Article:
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Contributors KH, LP, CS and MM conceptualised the study. KH conducted the analysis of the data. All authors contributed to data collection; interpretation of the results; and manuscript reviews and revisions.
Funding This research was supported, in part, by the National Institute of Drug Abuse (NIDA) and the Food and Drug Administration’s Center for Tobacco Products (FDA CTP) award R01DA047397 (LP); National Heart, Lung, and Blood Institute (NHLBI) and FDA CTP awards P50HL120163 and U54HL120163 (JH); NCI and CTP award U54CA22997 (OW); NCI and CTP awards T31RP2083–California Tobacco-Related Disease Research Program (TRDRP) (SS); an Innovation in Regulatory Science Award from the Burroughs Wellcome Fund (MM); and NIDA and FDA CTP for the Center for Coordination of Analytics, Science, Enhancement and Logistics (CASEL) in Tobacco Regulatory Science U54DA046060-01 (CS).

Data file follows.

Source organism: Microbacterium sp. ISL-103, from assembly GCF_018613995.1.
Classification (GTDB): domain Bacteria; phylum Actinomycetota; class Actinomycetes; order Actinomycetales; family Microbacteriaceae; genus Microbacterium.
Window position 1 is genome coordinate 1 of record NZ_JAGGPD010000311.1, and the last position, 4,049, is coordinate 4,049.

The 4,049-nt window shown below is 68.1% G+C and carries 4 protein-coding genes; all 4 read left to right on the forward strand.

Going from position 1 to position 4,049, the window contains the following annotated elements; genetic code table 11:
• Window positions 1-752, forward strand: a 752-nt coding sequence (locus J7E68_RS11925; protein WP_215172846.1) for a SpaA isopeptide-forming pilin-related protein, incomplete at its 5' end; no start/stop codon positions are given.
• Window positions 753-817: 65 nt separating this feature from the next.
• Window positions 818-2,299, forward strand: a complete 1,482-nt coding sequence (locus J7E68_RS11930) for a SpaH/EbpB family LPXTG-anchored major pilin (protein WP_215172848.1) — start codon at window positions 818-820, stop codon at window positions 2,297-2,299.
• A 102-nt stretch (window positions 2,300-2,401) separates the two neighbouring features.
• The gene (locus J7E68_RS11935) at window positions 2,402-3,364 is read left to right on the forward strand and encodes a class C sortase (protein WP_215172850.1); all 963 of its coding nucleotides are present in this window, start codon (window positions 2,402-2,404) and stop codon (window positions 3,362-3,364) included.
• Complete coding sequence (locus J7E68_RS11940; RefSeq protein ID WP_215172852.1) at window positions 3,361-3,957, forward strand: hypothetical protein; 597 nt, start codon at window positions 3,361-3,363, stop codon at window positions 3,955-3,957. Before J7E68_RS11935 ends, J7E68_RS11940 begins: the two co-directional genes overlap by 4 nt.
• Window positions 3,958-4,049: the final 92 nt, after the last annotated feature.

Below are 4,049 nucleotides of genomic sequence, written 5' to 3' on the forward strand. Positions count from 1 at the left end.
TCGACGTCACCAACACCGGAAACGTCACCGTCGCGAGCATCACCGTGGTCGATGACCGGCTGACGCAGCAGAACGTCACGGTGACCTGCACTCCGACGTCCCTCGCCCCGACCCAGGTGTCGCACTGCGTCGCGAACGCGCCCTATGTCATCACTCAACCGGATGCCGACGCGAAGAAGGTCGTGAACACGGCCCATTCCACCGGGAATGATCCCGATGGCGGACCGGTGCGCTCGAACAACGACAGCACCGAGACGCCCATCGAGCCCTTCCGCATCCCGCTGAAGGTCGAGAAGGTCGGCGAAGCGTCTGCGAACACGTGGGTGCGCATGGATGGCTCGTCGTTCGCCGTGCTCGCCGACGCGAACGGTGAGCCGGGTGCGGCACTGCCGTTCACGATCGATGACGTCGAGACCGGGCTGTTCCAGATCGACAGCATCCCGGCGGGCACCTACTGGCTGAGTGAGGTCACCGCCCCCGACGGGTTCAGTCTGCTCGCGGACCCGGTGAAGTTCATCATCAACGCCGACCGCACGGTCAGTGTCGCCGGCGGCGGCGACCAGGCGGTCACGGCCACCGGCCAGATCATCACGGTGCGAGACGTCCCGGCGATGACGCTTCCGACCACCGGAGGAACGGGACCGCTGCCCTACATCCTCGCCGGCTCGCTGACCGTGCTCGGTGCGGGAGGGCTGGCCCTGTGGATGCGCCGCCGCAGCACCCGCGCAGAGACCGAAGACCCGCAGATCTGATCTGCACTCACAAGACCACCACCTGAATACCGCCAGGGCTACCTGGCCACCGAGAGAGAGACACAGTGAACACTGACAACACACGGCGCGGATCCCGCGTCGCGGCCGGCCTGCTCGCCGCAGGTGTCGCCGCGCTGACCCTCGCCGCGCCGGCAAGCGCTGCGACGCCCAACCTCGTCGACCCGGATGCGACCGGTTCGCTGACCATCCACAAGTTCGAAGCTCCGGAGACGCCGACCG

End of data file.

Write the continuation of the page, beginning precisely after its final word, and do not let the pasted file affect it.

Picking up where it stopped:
Disclaimer The content of this paper is solely the responsibility of the authors and does not necessarily represent the official views of the co-authors’ institutions, the NIH or the FDA.
Competing interests MM has served as a paid expert witness in litigation sponsored by the Public Health Advocacy Institute against RJ Reynolds. This arrangement was reviewed and approved by the Johns Hopkins University in accordance with its conflict of interest policies. No potential perceived conflicts were declared by the other co-authors.
Provenance and peer review Not commissioned; externally peer reviewed.